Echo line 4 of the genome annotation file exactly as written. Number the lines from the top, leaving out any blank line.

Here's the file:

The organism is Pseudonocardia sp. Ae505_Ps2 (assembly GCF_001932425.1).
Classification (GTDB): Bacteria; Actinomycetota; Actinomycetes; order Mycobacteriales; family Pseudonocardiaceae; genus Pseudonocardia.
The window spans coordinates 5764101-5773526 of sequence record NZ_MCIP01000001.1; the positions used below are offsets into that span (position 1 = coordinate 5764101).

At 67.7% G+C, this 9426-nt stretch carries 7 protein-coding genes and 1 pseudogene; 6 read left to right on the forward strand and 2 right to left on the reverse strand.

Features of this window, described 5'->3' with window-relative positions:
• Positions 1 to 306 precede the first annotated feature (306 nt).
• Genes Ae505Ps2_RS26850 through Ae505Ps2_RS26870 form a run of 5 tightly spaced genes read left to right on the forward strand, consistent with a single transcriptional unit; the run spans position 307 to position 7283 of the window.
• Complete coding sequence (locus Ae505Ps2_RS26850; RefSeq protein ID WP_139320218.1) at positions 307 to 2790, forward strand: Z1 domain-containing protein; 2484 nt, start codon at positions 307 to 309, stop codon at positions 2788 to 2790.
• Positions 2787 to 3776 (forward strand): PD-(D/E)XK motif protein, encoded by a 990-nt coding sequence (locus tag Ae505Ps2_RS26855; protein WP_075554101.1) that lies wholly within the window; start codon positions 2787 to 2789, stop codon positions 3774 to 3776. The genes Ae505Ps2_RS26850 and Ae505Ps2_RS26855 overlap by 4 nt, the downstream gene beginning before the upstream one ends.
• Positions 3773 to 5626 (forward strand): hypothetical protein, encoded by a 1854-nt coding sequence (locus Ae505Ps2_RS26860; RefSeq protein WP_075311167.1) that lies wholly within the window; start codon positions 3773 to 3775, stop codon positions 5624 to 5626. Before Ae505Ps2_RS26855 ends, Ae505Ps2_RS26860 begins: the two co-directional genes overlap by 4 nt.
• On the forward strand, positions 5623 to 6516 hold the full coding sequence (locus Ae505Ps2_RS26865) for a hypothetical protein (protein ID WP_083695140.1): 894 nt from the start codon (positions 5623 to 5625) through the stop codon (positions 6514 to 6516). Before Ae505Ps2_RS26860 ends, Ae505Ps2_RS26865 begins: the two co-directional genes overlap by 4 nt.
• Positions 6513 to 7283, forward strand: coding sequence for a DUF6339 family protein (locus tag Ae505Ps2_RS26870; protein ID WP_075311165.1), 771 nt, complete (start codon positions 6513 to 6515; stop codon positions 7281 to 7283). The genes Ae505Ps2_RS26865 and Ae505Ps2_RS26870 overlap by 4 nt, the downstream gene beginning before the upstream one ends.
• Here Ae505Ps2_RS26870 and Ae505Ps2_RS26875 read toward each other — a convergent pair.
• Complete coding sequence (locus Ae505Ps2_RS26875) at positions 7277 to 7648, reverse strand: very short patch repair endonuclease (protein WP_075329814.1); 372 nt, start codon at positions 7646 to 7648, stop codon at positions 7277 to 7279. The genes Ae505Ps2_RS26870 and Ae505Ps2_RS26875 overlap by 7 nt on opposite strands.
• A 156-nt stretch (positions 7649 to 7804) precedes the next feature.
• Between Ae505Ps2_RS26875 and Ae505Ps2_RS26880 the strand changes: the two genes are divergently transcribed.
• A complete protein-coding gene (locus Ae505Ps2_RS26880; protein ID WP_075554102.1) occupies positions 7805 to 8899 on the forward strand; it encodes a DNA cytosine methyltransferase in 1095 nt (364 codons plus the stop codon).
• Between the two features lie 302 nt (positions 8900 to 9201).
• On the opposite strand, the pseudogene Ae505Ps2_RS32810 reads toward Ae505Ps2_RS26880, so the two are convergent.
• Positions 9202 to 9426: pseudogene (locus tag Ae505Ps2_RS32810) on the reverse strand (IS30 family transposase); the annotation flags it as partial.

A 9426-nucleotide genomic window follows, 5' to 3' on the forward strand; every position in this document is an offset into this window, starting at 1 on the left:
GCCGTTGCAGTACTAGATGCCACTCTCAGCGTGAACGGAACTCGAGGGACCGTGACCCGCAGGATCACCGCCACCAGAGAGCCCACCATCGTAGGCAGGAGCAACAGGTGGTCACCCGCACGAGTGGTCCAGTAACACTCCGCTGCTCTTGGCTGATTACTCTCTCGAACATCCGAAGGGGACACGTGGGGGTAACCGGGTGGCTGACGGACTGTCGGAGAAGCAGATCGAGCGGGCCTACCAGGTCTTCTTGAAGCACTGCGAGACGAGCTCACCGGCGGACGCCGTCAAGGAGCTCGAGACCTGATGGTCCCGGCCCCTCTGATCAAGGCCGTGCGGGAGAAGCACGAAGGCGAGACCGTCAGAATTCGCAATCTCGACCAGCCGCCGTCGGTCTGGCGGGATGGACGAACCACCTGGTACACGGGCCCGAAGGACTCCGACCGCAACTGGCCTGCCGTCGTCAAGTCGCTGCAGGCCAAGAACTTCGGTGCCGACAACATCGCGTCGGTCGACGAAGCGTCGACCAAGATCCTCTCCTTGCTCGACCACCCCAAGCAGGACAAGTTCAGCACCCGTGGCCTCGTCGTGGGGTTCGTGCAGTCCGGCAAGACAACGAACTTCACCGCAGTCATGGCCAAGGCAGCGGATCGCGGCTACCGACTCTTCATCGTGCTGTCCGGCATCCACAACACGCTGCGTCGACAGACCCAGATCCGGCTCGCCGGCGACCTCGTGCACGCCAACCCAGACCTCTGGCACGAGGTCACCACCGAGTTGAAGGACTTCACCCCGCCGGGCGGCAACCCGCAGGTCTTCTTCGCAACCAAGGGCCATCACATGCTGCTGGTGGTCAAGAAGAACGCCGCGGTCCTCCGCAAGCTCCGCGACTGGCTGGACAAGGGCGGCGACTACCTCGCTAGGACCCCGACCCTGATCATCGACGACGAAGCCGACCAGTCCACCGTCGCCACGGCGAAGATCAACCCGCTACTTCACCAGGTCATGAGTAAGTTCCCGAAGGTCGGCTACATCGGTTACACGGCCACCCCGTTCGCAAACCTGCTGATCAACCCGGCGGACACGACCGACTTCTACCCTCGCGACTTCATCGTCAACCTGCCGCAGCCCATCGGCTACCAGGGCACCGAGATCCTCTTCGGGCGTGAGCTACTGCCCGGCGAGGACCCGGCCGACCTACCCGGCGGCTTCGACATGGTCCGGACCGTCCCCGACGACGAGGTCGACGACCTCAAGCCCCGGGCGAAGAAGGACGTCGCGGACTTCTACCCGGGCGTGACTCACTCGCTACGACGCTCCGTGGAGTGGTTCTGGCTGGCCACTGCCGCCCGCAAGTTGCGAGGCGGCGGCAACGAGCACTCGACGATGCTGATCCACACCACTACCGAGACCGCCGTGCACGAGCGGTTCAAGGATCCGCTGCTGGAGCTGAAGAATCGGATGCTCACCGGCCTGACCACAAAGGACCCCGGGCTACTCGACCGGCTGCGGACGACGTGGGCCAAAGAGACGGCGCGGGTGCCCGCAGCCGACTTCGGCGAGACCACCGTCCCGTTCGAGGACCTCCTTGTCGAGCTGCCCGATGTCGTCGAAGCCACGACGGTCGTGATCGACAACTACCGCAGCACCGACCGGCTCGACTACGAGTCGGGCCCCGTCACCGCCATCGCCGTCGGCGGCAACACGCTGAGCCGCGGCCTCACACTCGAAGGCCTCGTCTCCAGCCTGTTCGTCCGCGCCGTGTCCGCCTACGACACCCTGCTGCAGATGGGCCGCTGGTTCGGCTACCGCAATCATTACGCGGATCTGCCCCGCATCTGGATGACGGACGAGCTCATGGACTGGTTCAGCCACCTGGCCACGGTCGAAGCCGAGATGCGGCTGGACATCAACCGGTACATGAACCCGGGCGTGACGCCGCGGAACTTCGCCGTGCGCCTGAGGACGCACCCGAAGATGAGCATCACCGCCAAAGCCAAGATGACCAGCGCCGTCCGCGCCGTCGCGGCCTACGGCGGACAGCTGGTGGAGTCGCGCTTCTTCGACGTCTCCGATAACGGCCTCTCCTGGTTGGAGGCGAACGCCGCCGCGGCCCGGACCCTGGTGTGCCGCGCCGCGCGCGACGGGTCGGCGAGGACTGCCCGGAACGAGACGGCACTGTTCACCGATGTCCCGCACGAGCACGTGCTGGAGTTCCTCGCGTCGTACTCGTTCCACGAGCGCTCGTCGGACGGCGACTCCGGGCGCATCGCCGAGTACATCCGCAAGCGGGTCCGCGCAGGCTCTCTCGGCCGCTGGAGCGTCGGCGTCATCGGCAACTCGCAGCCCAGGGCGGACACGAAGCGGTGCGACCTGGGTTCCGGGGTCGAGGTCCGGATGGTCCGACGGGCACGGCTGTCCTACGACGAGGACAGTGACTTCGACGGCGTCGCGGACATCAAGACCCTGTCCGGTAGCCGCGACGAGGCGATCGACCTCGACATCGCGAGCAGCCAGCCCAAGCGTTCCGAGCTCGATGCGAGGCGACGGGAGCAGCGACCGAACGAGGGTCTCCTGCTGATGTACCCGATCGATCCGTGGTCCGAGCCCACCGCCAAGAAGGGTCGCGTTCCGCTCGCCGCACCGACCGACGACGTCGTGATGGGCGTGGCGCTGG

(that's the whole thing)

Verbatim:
At 67.7% G+C, this 9426-nt stretch carries 7 protein-coding genes and 1 pseudogene; 6 read left to right on the forward strand and 2 right to left on the reverse strand.